Did you see the tremendous pictures of hailstones piling up in parts of Mexico this week? It is certainly an extraordinary spectacle. Words like “freak” or “epic” storm are being used to describe the event. According to the Accuweather writer Amanda Schmidt,
The Mexican city of Guadalajara woke up to a wintry surprise on Sunday morning. The city, which has been experiencing a hot, sweaty summer, was blanketed with up to 3 feet of ice in some areas following a heavy hailstorm.
As I browsed the social media, I saw claims of climate change, “end of times” language, and sheer awe that hail fell in Mexico during the Summer. I thought that it would be instructive to provide context and perspective on this event before things get too carried away.
Hail is not uncommon during the summer. In fact, it is quite likely. For many people, it is counterintuitive that large chunks of ice can fall from the sky during the hottest season of the year. Hail forms in cumulonimbus clouds, which are quite common during the warm season. NOAA’s National Severe Storms Laboratory website points out that:
Hailstones grow by colliding with supercooled water drops. Supercooled water will freeze on contact with ice crystals, frozen raindrops, dust or some other nuclei. Thunderstorms that have a strong updraft keep lifting the hailstones up to the top of the cloud where they encounter more supercooled water and continue to grow. The hail falls when the thunderstorm’s updraft can no longer support the weight of the ice or the updraft weakens. The stronger the updraft the larger the hailstone can grow.
Because lightning is a good proxy for thunderstorms, it is clear from the lightning climatology map below that Mexico can experience the type of storms that produce hail. Legendary climatologist Stan Changnon, Jr. published a paper on the climatology of North American hail in the Journal of Applied Meteorology. This 1977 study found that hail is most likely to occur in the Spring or Summer primarily in the Central Plateau and high mountains. His study also found hail to be less common in coastal Mexico or the Yucatan Peninsula. Most places averaged 3 to 4 hail days per year, but higher elevations could experience more hail days.
It is not surprising that higher elevations would experience a greater number of hail days. Florida receives more thunderstorms than most states in the U.S., but “hail alley” Colorado, Nebraska, and Wyoming. These states receive 7 to 9 hail days per year according to NOAA because the freezing levels (32 degrees F or less) in those regions are closer to the ground. Guadalajara, Mexico sits at an elevation above 5,000 feet. Hail is not necessarily abnormal at this geographic location. What about the vigorous amount of hail seen in photographs all over social media?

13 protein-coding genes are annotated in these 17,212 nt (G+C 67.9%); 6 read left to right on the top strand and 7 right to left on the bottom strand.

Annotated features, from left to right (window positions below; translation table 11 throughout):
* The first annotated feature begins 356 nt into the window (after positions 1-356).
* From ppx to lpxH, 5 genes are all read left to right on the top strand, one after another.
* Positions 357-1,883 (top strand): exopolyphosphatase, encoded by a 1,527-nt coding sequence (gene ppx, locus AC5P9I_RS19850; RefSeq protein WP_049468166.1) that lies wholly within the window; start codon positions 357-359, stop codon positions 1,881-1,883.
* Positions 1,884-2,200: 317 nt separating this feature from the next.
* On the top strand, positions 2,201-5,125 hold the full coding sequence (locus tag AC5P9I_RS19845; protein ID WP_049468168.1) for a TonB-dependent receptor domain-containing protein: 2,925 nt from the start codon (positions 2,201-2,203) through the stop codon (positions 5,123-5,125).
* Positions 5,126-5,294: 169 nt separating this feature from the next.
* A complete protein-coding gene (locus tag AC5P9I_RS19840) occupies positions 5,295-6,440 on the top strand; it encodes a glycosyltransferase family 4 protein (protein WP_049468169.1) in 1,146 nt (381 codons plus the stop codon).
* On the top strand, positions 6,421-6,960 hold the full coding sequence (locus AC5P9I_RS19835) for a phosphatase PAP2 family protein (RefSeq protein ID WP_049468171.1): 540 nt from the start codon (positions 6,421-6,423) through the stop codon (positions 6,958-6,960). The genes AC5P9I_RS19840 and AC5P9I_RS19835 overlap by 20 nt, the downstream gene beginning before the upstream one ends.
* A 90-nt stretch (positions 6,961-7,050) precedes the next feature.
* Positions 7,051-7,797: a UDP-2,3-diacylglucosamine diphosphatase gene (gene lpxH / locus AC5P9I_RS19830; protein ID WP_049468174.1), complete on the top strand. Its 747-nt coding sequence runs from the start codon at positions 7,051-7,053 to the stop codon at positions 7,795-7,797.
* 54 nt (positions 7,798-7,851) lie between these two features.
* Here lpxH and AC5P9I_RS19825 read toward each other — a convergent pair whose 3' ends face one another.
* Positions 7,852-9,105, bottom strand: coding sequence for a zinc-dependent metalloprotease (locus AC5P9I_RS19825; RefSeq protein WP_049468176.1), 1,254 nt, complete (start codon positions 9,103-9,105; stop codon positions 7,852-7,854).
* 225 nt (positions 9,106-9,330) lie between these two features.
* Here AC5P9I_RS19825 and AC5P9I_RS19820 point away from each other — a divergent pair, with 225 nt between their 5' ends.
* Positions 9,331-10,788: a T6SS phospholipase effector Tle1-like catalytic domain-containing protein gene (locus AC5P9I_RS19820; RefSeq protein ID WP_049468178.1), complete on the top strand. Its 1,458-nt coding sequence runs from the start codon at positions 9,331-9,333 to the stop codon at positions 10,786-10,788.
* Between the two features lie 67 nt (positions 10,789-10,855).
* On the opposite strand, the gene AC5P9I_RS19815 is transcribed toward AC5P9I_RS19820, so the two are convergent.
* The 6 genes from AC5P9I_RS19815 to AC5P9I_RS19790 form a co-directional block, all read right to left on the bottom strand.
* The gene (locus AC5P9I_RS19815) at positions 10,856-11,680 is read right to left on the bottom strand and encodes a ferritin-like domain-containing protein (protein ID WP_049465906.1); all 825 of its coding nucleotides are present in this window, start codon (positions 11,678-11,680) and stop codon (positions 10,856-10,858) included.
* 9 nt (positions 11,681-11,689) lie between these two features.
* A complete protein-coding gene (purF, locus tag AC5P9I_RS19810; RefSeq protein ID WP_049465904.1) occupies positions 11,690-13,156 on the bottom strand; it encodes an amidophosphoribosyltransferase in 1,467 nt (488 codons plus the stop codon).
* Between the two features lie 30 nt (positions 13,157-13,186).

It was clearly a dramatic and extremely impressive event with major local impacts–but I think the physical characteristics have been fundamentally mischaracterized. I have no doubt there were 1-2 meter hail drifts in some spots (photos attest to that)–but those drifts were clearly created by flash flooding down streets and culverts in a highly urbanized area. (A strong clue are the cars stacked on top of each other–water did that, not hail!). Come to think of it, the physical constraints of a single storm dropping 6+ feet of actual solid ice would probably be prohibitive anywhere on Earth, I would think. I don’t know the exact numbers, but even just considering the amount of column water or the vertical forces required to loft that much solid water…well, suffice it to say it would stretch credulity.
I want to close by dealing with the climate change question. Even officials in Mexico were so stunned by the hail drifts that they mentioned climate change. It is quite common after extreme weather events for some people to say “see climate change caused this.” The other partner in this very familiar social media “waltz” is the”things happen naturally or are not unprecedented” narrative. Climate change is very real, and humans are a significant cause of our crisis. Virtually every credible scientific organization and peer-reviewed report affirms this point. A 2016 National Academy of Science report even explored the emerging science of attributing current extreme events to climate change. Concerning severe convective storms that produce hail or tornadoes (SCS on the graphic below), linkages are not nearly as compelling (right now) as they are for heatwaves, drought, extreme rainfall, and lack of extreme cold events. As recently as 2018, hail experts attending a conference at the National Center for Atmospheric Research (NCAR) noted that hail damage, mainly driven by population and development, has increased. They acknowledge uncertainty about the role of climate change. Emerging climate modeling studies, however, are sending signals of concern. A 2017 study in Nature Climate Change finds the possibility of fewer hail days but larger hailstones, which cause more damage. A study published in Climate Change does not specifically identify hail but finds that future atmospheric conditions may be more conducive to increased severe weather activity. As with this hailstorm in Mexico, hail-climate change connections will clarify over time.